While contributing to Construct, maintained by Jonathan Torres, I gathered some insights and learnings on the characteristics of a dope PHP package repository. This post summarises and illustrates these, so that PHP package developers have a complementary guideline to improve existing or imminent package repositories. Jonathan Reinink did a good job in putting the PHP package checklist out there which provides an incomplete, but solid quality checklist for open-source PHP packages.

I'll distill the characteristics of a dope PHP package repository by looking at the repository artifacts Construct can generate for you when starting the development of a new PHP project or micro-package.

Included in his list of things every PHP package should include are things like:

  • the source (naturally), matching tests/specs and documentation
  • consistent naming
  • versioning information (via a CHANGELOG)
  • Travis-CI integration
  • A . gitattributes file for excluding certain files from export

He also makes a few more general suggestions like avoiding the posting of "badges" in the README and some reasons why you should care about the "dopeness" of your repository at all.

tagged: package wellstructured requirements opinion repository

Link: http://raphaelstolt.blogspot.com/2016/09/anatomy-of-dope-php-package-repository.html

Zend Framework Blog:
Announcement: ZF repository renamed!
May 05, 2016 @ 09:57:16

The Zend Framework blog has a post announcing the name change of the main Zend Framework repository on GitHub:

Per the GitHub documentation on renames, existing links will be automatically redirected, and will persist as long as we do not create a new repository with the name "zf2". Redirects occur for: issues, wikis, stars, followers and git operations.

The post also includes the instructions on how to update your current "remotes" in your git checkout (so you don't have to re-clone). It also mentions the change and how it relates to Composer - hint: nothing at all because of how Composer works.

tagged: zendframework2 repository rename zendframework announcement github

Link: http://framework.zend.com/blog/2016-05-03-zf-repo-rename.html

Zend Framework Blog:
Announcement: ZF repository rename 2016-05-03
Apr 28, 2016 @ 13:08:27

An announcement has been made on the Zend Framework blog today about a massive repository rename that will be happening May 3rd, 2016 to move away from the "zf2" naming.

In contrast to Zend Framework 2, which was a complete rewrite and break with the architecture of Zend Framework 1, the Zend Framework 3 initiative is more of an evolutionary change. [...] Another way of putting it: changes to the main repository are happening incrementally, and version 3 will just be a new major version update within the existing repository. However, such evolutionary change poses a slight logistical problem: the repository is currently named "zf2".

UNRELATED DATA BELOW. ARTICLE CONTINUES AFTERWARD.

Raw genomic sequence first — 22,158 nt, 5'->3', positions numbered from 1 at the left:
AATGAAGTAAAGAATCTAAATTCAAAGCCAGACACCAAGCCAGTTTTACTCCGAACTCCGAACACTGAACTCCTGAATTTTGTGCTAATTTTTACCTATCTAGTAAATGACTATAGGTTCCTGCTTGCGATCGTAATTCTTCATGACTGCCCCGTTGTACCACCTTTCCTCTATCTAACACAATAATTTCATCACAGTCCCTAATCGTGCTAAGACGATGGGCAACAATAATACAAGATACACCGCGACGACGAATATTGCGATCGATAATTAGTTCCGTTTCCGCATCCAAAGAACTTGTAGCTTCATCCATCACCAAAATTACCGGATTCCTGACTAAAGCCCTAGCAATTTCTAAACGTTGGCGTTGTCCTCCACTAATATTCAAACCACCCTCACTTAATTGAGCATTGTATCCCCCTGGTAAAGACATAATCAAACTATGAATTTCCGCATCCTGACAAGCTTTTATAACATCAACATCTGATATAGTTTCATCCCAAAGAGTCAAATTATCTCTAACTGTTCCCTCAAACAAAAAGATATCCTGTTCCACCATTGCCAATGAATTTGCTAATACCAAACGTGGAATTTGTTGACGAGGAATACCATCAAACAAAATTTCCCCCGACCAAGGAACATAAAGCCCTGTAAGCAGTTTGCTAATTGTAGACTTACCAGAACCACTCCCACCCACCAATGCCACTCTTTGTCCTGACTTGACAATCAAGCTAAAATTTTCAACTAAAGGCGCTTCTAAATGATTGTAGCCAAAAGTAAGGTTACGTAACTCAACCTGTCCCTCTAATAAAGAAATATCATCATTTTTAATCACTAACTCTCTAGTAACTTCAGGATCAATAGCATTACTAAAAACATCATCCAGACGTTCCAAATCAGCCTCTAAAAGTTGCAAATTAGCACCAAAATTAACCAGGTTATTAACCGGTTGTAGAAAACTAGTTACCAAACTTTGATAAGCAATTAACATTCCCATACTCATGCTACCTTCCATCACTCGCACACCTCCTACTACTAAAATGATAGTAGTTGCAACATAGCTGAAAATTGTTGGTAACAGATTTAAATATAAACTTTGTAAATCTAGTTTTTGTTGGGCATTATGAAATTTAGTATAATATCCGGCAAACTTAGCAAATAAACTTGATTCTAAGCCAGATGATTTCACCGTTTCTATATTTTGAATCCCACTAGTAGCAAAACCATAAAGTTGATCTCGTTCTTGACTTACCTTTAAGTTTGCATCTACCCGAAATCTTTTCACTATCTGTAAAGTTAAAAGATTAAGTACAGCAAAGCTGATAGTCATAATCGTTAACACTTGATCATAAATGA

In order to make the change to Zend Framework 3 (and beyond) simpler, the repository will be renamed to "zendframework" instead. In the current configurations this namespace already exists and points to the correct locations so, ideally, no changes will need to be made on the Composer installations of current users - just updates to git remote entries to point to the new locations.

tagged: zendframework zendframework2 zendframework3 repository rename

Link: http://framework.zend.com/blog/2016-04-27-zf2-repo-rename.html

Matthew Weier O'Phinney:
Benefits of multiple repositories (Zend Framework)
Apr 26, 2016 @ 12:09:34

Matthew Weier O'Phinney, of Zend and the Zend Framework project, has put together a Storify stream of tweets he posted about some of the benefits of having multiple repositories in a project.

I've seen a number of critiques and write-ups recently about how monolithic repositories are intrinsically better for developing large projects than using a multi-repository approach. In the past year, we went the other direction, splitting our monolithic repository into individual component repositories, each with their own history, tests, and documentation. This is a summary of our experience.

He goes through a list of six different things they learned as a part of splitting up the (Zend) framework into multiple repositories instead of one monolithic one. He includes the contents of each Tweet and a paragraph or two giving it a bit more context and some examples of the changes that were involved. There's also a bit in there about changes they made to the documentation for the project as a result of these repository splits.

I'm quite happy with the switch from a monolithic repository to individual component repositories. I think our code quality is improving dramatically as a result, and I'm excited about the future of these various code bases.